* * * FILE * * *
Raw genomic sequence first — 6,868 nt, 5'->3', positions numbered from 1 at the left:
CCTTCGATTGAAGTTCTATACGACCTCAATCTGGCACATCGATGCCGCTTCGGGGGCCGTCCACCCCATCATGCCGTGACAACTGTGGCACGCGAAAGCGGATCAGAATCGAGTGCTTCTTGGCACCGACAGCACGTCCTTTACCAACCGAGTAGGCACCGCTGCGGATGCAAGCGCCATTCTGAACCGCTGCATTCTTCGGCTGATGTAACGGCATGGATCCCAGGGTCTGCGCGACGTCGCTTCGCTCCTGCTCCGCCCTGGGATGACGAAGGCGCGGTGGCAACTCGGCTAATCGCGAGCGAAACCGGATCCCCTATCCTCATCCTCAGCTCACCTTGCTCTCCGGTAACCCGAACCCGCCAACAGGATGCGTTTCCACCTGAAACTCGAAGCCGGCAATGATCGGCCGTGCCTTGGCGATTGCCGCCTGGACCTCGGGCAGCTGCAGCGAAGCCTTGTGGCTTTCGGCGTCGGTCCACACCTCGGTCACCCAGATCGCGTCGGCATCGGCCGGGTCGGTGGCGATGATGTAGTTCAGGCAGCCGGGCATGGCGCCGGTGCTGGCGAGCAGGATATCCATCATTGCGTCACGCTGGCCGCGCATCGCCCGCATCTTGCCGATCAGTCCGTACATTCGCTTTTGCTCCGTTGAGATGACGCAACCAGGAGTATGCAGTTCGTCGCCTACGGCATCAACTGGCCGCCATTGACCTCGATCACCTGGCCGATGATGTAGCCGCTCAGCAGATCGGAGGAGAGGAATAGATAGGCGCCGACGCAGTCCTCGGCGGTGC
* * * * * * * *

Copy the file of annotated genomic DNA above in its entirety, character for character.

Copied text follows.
Raw genomic sequence first — 6,868 nt, 5'->3', positions numbered from 1 at the left:
CCTTCGATTGAAGTTCTATACGACCTCAATCTGGCACATCGATGCCGCTTCGGGGGCCGTCCACCCCATCATGCCGTGACAACTGTGGCACGCGAAAGCGGATCAGAATCGAGTGCTTCTTGGCACCGACAGCACGTCCTTTACCAACCGAGTAGGCACCGCTGCGGATGCAAGCGCCATTCTGAACCGCTGCATTCTTCGGCTGATGTAACGGCATGGATCCCAGGGTCTGCGCGACGTCGCTTCGCTCCTGCTCCGCCCTGGGATGACGAAGGCGCGGTGGCAACTCGGCTAATCGCGAGCGAAACCGGATCCCCTATCCTCATCCTCAGCTCACCTTGCTCTCCGGTAACCCGAACCCGCCAACAGGATGCGTTTCCACCTGAAACTCGAAGCCGGCAATGATCGGCCGTGCCTTGGCGATTGCCGCCTGGACCTCGGGCAGCTGCAGCGAAGCCTTGTGGCTTTCGGCGTCGGTCCACACCTCGGTCACCCAGATCGCGTCGGCATCGGCCGGGTCGGTGGCGATGATGTAGTTCAGGCAGCCGGGCATGGCGCCGGTGCTGGCGAGCAGGATATCCATCATTGCGTCACGCTGGCCGCGCATCGCCCGCATCTTGCCGATCAGTCCGTACATTCGCTTTTGCTCCGTTGAGATGACGCAACCAGGAGTATGCAGTTCGTCGCCTACGGCATCAACTGGCCGCCATTGACCTCGATCACCTGGCCGATGATGTAGCCGCTCAGCAGATCGGAGGAGAGGAATAGATAGGCGCCGACGCAGTCCTCGGCGGTGC